A graduate of the University of California at Davis, she received a master’s degree in international relations from the University of Westminster in London and worked in the District as a project coordinator at the Washington Center, helping to place graduate students in jobs and internships around the globe.

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To earn extra money, she walked dogs. When she was attacked Tuesday, she was walking a tiny yellow pit bull mix on Irving Street, about a mile from her apartment on 10th Street NW near Howard University.

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Aregahegne’s adulthood has been marked by periods of homelessness and hospitalizations for mental illness.

Born in Ethi­o­pia, he moved to the United States with his parents when he was about 5 and attended the District’s Booker T. Washington Public Charter School, according to court documents in Montgomery County, Md., where he was arrested at least five times in recent years for alleged trespassing and other minor crimes.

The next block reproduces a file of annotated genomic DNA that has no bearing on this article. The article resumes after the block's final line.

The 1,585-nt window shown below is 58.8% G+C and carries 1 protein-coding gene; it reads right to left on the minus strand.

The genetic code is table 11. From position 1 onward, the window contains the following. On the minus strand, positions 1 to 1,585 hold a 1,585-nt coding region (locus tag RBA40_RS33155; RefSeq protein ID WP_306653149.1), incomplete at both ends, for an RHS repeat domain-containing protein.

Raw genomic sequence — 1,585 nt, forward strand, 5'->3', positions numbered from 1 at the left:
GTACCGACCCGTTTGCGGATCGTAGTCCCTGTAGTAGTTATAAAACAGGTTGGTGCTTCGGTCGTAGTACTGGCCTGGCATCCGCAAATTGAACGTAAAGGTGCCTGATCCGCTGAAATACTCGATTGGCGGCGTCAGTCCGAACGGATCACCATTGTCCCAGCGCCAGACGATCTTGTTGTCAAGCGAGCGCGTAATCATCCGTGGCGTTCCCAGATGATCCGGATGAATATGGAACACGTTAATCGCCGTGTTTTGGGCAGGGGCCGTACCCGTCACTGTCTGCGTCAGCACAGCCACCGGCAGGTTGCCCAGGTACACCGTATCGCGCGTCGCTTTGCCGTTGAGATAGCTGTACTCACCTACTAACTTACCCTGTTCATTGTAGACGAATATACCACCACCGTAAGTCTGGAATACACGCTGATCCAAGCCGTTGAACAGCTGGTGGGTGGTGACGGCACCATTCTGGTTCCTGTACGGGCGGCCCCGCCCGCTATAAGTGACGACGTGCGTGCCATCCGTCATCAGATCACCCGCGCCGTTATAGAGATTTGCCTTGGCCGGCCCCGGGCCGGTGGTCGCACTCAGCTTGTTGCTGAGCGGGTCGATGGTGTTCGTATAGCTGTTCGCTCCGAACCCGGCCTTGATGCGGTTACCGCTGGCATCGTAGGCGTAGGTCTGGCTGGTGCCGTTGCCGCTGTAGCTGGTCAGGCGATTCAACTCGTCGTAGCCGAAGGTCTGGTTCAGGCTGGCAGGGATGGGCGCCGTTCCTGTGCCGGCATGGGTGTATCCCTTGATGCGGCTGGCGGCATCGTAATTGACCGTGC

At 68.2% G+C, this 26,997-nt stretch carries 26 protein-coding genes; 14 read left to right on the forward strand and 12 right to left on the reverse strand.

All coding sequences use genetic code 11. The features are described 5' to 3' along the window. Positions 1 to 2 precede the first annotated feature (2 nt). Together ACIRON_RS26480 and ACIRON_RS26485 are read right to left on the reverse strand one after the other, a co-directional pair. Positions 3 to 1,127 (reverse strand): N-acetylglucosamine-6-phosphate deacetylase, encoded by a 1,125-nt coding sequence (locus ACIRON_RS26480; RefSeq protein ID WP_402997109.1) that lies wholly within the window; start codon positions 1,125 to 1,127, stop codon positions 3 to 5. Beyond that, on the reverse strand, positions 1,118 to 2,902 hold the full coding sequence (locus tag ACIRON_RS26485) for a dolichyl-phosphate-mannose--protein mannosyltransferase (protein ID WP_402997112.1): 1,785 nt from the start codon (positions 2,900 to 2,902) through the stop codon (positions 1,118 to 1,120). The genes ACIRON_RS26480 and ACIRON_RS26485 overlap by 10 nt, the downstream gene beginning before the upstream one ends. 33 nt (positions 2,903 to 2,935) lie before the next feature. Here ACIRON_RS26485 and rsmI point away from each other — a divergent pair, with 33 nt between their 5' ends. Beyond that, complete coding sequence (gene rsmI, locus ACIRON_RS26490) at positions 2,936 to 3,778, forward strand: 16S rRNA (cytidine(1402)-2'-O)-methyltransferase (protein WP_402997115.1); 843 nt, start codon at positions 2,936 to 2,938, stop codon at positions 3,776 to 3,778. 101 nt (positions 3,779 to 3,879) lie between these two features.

On June 14, 2014, police were called to the 600 block of Irving Street NW — about two blocks from where Magill was later attacked — for a report of a “suicidal man,” according to records kept by the District’s then-Department of Mental Health, now called the Department of Behavioral Health.

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Aregahegne, who was living with his mother at the time, was “actively hallucinating” and believed that the government was eavesdropping on him, according to the records, which are not publicly available but were obtained by The Washington Post.